William Wordsworth

Anonymous, "Anticipations of Public Opinion in the Year 2300, on the English Poets: William Wordsworth" The Minerva [New York] 1 (22 February 1823) 364.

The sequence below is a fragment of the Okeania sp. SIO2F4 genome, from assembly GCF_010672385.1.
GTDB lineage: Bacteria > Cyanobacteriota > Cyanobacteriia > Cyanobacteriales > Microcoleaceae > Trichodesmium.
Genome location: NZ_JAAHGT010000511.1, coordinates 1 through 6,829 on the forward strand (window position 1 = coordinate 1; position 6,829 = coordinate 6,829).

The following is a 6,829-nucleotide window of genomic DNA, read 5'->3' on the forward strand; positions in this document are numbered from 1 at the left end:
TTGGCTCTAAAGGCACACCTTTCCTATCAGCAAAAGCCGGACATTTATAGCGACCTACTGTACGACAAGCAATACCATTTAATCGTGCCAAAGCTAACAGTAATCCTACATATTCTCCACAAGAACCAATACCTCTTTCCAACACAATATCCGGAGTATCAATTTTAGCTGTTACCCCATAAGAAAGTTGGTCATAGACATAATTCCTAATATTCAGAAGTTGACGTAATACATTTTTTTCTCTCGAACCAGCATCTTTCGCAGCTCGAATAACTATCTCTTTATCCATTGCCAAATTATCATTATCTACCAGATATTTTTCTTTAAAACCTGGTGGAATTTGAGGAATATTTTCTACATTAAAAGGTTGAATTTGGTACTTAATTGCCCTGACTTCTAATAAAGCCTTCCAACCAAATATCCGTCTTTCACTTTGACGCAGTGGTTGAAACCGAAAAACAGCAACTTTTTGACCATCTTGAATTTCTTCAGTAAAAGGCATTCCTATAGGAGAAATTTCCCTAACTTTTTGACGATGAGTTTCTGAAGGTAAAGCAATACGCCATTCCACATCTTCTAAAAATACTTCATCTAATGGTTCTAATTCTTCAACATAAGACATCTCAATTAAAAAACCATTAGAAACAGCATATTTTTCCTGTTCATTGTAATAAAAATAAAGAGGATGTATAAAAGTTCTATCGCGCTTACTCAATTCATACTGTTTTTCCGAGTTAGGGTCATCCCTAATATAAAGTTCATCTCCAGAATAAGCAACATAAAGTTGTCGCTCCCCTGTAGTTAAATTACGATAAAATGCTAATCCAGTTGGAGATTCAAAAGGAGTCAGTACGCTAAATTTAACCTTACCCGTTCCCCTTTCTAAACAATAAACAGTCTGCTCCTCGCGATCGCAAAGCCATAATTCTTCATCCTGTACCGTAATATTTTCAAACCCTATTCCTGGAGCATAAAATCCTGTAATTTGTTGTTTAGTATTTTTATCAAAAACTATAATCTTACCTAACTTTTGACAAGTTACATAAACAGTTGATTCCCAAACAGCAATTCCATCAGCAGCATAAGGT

WORDSWORTH. A poet; none of whose multifarious productions have reached our age, with the exception of a few passages, which, for their prettiness and extreme simplicity, have for many years found a place in the London Primer, and modern Reading made Easy. He formed his style when a child, and never departed from it, the simplicity of the nursery being obvious and apparent through the whole range of his more mature efforts. The uniform tendency of his writings was to throw down (at least in the poetical world) all distinctions of men and things; to render the mishaps of a Plough-boy of equal importance with the calamities of a Monarch, and a lamb's bleating on the mountains and object as spirit-stirring as a victorious army. From contemporary writings, preserved by the lovers of ancient trash, we learn that Wordsworth either wrote or planned a poem of some magnitude, named "The Excursion," consisting of one hundred cantos, and an introduction in fifty parts. This work, if accomplished, has long been forgotten. He was the inventor of rebuses and conundrums; and in his extreme old age, is said, (we know not how truly) to have thrown the adventure of "Jack the Giant Killer," into blank verse, with a prefatory essay on true simplicity of style. We have likewise met with the titles of various other works attributed to this now forgotten bard: such as "Tommy Hickathrift;" "The Bloody Gardener;" "The White Doe;" &c. &c. But how far tradition may speak correctly on these points, it would, at this distance of time, be useless to inquire.